Double standard in the media

Double standard in the media

For several days, press releases with today’s theme have been arriving. Discounts on eye-make up remover, free honey massages for women, knitwear sales… Maybe there was one, but I haven’t yet seen the ad for the solitaire ring.

For a while, there has been talk that sensitivity on the issue of violence against women has been developing. It is true, more serious statistics are being recorded, and there are more accurate figures. We can hear the voices of women’s organizations criticizing government agencies that have not done enough to protect women. We are hearing their voices in the media slightly more when compared with the past. For example, the papers are compiling the day’s murders of women on one page. Yes, in that sense, it is becoming visible.

Have you heard of the daily ŞOK newspaper, which is at the farthest end of the spectrum for sexism in the media? Interestingly, a daily publication that is consistently sexist on every page, which is extremely keen on exposing the female body, has also been printing news on women murders for a while. What’s more, they even report it in their headlines. There are scenes like this: A photo of a woman who has been subject to violence everyday, who has been harassed every day in front of her children, who one day could not stand it anymore and stabbed her husband. Her eyes have been blurred out. It is referred to as a human tragedy. Right next to this is a half-page picture of a naked woman. Then there is a headline news story of a 14-year-old woman who committed suicide right after learning that her rapist was given a five-month sentence. Next to this is another huge picture of a naked woman. Both things at the same time…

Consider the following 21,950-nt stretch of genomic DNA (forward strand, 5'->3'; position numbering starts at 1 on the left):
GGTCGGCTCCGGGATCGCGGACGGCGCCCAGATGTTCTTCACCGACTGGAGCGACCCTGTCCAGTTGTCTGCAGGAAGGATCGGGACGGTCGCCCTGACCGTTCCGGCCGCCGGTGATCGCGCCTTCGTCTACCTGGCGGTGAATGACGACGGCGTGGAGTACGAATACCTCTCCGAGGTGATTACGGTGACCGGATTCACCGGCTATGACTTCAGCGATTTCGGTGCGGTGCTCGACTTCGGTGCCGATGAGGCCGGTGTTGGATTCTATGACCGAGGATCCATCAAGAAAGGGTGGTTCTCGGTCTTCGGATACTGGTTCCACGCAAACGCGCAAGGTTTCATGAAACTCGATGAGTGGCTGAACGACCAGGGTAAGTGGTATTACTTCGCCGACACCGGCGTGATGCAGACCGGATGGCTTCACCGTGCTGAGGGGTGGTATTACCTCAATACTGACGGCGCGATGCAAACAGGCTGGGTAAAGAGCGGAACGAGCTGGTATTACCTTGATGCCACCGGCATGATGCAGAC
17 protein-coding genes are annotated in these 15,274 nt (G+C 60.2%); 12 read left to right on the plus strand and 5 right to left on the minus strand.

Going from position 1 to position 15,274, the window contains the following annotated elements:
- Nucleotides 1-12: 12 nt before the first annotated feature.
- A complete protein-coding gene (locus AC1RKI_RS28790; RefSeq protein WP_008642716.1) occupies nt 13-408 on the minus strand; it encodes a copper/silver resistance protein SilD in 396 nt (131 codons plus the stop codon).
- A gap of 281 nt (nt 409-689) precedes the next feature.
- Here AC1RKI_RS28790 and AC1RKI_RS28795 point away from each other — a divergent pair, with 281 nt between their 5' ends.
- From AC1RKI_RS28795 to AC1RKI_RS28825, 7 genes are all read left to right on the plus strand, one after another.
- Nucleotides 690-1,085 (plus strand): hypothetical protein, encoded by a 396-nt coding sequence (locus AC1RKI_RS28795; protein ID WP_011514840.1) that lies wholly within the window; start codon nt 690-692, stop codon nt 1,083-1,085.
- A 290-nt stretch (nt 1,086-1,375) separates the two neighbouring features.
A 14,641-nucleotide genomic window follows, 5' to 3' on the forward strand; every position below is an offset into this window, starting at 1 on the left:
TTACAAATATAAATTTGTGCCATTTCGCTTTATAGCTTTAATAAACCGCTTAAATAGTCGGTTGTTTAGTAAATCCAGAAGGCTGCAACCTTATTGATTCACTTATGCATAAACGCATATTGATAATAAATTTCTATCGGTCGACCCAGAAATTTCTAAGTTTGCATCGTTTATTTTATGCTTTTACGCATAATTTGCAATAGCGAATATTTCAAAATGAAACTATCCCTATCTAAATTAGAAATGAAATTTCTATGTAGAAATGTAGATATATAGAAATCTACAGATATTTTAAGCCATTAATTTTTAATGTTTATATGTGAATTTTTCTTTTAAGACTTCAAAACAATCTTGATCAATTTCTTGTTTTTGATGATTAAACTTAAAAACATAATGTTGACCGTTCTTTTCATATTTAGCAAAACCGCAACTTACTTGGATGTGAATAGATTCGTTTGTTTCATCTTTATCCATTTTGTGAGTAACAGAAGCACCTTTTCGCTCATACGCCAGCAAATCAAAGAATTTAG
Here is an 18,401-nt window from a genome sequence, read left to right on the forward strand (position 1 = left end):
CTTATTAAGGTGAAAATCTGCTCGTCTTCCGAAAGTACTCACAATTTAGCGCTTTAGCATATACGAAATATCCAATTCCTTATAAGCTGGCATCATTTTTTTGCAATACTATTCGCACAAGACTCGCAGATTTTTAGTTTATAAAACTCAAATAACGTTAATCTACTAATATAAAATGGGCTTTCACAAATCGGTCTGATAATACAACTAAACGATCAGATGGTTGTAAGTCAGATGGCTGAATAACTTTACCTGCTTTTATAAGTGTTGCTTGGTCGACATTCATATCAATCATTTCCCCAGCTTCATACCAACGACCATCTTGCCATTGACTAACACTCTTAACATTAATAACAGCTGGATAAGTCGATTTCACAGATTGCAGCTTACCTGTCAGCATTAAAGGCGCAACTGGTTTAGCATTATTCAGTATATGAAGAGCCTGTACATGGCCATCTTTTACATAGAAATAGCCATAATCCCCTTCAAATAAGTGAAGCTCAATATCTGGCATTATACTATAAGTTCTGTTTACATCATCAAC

This inconsistency, particular to tabloid newspapers, seems to contradict the increased perception of violence against woman that has spread from the media to civil society, from the government to the private sector. A newspaper, (Habertürk), which titles a rape story “A Beyoğlu night which ended in bed” may also cover the murder of a woman on a full page. A website that makes a gallery from “beautiful” pictures of an actress who has supported the women’s movement with the headline, “She has also been harassed,” may also have appropriate stories five days in a row. Do they balance each other out?

With the perception of a woman’s identity that has been granted from motherhood to the family, no matter how many policies you produce on this subject it will never be enough. When the child that a woman may or may not have given birth to has been made into a social issue, or worse, has been made into a daily political issue, there is no point in making legal arrangements for female employment. If you do not occupy yourself adequately with the monitoring of practices, if you do not struggle against the impunity of violence, then it really doesn’t matter whether you wish to reserve a whole city of your country and turn it into a women’s shelter. There is no possibility of a solution in a policy that does not regard, in its essence, a woman as a free and strong individual, and which does not engage in a true struggle against the acceptance of male dominance. I’m sorry, but good will falls short in this.
Our sensitive female celebrities wearing purple make up. Our male celebrities who put on red nail polish to understand women, your good will is useless. If you explain the sexism of your sector, the violence that you may be committing, or may be exposed to, or may have witnessed, then perhaps there is a chance.

If we avoid seeing the controversies of our sensitivities, then we get further from comprehending the essentials of the issue, and we cannot even get close to a solution.

Pınar Öğünç is a columnist for daily Radikal in which this piece appeared on March 8. It was translated into English by the Daily News staff.